Axelrod: Biden in 'Candidate-Protection Program'

(Photo by Scott Olson/Getty Images)
October 28, 2019

Former Obama White House adviser David Axelrod knocked Joe Biden, saying he is in the "candidate-protection program" and criticizing Biden's "bewildering" treatment of the controversy surrounding his son.

Interviewed for a new profile of the Biden campaign, Axelrod told New York magazine that the protective cocoon the former vice president's team has placed around him is a sign of weakness.

"They have him in the candidate-protection program," Axelrod said. "I don't know if you can do that. I don't know if you can get through a whole campaign that way. Either he can hack it or he can't hack it. If you're worried the candidate can hurt himself talking to a reporter, that's a bad sign."

Axelrod said there is a "sense of hanging on" in his candidacy that is troubling. Biden remains atop the majority of primary polls but has Sen. Elizabeth Warren (D., Mass.) close on his heels.

"Perhaps he can [hang on],"Axelrod said. "But that's generally not the way the physics of these things work. Generally, you're either moving up or moving down. Warren is clearly moving up. There's no sign that he is."

Axelrod's comments were not the worst criticism Biden received in the profile.

"He has no center. He's literally only a politician," said an anonymous person, described as close to the Biden family. "Biden is fundamentally a toadie. He's just political. He needs to kiss ass? He'll kiss ass."

Since launching his campaign in April, Biden has largely shunned interviews. However, he appeared on 60 Minutes Sunday night, discussing the 2020 race, why he claims he told Barack Obama he did not want his endorsement, and his son Hunter Biden's controversial role at a Ukrainian gas company.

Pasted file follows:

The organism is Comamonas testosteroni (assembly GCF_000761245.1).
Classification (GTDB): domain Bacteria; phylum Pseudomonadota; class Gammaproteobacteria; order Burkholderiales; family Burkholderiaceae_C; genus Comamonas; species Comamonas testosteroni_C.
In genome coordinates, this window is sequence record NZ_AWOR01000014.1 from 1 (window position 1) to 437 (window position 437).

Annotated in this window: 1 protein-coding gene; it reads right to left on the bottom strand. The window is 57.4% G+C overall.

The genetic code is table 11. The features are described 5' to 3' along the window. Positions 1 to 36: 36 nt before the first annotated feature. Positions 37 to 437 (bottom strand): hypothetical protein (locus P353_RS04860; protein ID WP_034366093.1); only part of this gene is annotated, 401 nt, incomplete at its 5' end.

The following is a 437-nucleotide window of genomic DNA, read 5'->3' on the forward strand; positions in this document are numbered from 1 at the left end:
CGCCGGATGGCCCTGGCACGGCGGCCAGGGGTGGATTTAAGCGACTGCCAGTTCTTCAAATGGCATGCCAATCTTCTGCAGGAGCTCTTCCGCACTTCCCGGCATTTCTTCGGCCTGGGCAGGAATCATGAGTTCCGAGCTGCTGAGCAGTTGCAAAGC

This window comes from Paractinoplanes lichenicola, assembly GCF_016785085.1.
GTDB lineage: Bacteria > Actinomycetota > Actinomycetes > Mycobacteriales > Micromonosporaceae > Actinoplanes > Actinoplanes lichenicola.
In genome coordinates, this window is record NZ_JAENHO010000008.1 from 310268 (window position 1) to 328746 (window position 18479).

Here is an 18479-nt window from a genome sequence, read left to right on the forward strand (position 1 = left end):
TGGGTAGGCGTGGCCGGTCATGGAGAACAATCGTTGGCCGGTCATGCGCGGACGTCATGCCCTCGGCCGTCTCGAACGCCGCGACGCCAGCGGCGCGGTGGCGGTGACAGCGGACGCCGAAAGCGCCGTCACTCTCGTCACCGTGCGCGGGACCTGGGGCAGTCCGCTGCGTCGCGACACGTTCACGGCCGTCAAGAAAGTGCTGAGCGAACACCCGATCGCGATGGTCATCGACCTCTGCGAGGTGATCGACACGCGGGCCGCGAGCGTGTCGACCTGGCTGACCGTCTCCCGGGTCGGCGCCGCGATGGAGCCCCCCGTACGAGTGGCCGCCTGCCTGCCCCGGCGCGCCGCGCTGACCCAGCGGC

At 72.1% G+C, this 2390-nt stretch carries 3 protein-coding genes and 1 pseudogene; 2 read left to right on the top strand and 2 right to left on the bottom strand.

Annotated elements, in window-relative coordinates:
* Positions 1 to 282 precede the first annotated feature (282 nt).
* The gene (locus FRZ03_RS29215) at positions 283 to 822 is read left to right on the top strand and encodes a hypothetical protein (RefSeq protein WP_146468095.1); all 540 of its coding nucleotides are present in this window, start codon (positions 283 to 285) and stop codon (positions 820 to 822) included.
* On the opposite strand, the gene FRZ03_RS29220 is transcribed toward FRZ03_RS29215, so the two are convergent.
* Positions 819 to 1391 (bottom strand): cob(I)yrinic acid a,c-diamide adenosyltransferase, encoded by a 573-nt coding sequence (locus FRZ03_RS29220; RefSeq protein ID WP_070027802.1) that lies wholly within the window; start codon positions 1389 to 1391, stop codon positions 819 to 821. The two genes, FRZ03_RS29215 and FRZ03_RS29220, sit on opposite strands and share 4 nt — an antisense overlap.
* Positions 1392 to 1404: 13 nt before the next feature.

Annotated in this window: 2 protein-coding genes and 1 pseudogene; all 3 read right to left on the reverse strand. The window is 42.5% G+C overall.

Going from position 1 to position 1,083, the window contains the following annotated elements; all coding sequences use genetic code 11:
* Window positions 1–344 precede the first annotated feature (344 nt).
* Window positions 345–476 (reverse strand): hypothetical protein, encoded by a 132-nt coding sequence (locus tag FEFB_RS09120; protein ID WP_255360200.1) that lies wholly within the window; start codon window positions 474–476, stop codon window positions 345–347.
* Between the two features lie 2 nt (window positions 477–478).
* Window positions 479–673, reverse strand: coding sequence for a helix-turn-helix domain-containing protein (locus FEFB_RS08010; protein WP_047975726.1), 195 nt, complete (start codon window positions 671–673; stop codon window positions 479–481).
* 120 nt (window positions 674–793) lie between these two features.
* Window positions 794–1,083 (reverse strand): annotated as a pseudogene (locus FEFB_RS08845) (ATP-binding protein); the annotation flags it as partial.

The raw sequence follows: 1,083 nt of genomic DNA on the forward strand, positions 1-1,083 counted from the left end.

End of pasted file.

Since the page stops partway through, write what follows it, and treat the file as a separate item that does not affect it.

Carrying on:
The elder Biden again forcefully defended his son, saying he hadn't done a "single thing wrong" in taking a lucrative position with the company while his father oversaw U.S. policy on Ukraine. Biden previously said he was "proud" of his son's decision making, even after Hunter told ABC News he'd exhibited "poor judgment."

Axelrod told New York that he did not understand Biden's continued defense of his son's actions.

"It's sort of bewildering. I guess I understand it from a familial, psychological sense. It would just be so much better if he stated the obvious: Even Hunter has said he exercised poor judgment. He won’t even say what his kid said," Axelrod said. "It's an obvious question as to why the rules that he's going to apply in the future didn't apply in the past."

Axelrod added that Biden "can be stubborn" and his "stubbornness is showing here."

Despite serving in the Obama administration, Axelrod hasn't backed off criticizing Biden. He has said Biden "serially" distorts his own record, and that Biden's flip-flop on the Hyde Amendment earlier this year underscored concerns about whether he could survive a campaign. Axelrod also mocked Biden's celebration of "Best Friends Day" when he tweeted a picture of his friendship bracelet with Obama.